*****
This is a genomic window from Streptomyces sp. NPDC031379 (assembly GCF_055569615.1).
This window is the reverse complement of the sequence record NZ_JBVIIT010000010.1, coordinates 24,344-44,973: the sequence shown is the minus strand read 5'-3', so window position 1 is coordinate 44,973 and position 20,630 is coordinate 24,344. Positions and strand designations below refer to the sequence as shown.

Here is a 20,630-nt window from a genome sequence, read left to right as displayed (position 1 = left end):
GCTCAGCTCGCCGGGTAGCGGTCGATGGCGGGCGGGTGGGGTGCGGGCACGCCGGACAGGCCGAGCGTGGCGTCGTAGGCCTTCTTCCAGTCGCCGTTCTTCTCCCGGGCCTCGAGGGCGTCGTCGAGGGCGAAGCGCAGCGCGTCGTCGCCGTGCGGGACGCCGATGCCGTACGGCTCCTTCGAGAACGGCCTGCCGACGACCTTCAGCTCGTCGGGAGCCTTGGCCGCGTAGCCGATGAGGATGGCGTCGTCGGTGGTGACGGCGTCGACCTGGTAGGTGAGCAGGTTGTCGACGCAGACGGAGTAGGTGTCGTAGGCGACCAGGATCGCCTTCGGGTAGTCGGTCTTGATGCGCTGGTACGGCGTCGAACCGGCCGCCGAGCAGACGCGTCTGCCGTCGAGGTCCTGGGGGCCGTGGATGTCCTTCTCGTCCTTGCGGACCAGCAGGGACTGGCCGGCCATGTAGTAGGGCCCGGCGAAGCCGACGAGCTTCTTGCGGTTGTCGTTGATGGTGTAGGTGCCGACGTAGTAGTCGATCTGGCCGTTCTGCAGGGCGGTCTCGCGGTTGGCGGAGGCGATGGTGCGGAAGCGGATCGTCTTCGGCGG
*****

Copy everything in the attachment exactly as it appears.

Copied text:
This is a genomic window from Streptomyces sp. NPDC031379 (assembly GCF_055569615.1).
This window is the reverse complement of the sequence record NZ_JBVIIT010000010.1, coordinates 24,344-44,973: the sequence shown is the minus strand read 5'-3', so window position 1 is coordinate 44,973 and position 20,630 is coordinate 24,344. Positions and strand designations below refer to the sequence as shown.

Here is a 20,630-nt window from a genome sequence, read left to right as displayed (position 1 = left end):
GCTCAGCTCGCCGGGTAGCGGTCGATGGCGGGCGGGTGGGGTGCGGGCACGCCGGACAGGCCGAGCGTGGCGTCGTAGGCCTTCTTCCAGTCGCCGTTCTTCTCCCGGGCCTCGAGGGCGTCGTCGAGGGCGAAGCGCAGCGCGTCGTCGCCGTGCGGGACGCCGATGCCGTACGGCTCCTTCGAGAACGGCCTGCCGACGACCTTCAGCTCGTCGGGAGCCTTGGCCGCGTAGCCGATGAGGATGGCGTCGTCGGTGGTGACGGCGTCGACCTGGTAGGTGAGCAGGTTGTCGACGCAGACGGAGTAGGTGTCGTAGGCGACCAGGATCGCCTTCGGGTAGTCGGTCTTGATGCGCTGGTACGGCGTCGAACCGGCCGCCGAGCAGACGCGTCTGCCGTCGAGGTCCTGGGGGCCGTGGATGTCCTTCTCGTCCTTGCGGACCAGCAGGGACTGGCCGGCCATGTAGTAGGGCCCGGCGAAGCCGACGAGCTTCTTGCGGTTGTCGTTGATGGTGTAGGTGCCGACGTAGTAGTCGATCTGGCCGTTCTGCAGGGCGGTCTCGCGGTTGGCGGAGGCGATGGTGCGGAAGCGGATCGTCTTCGGCGG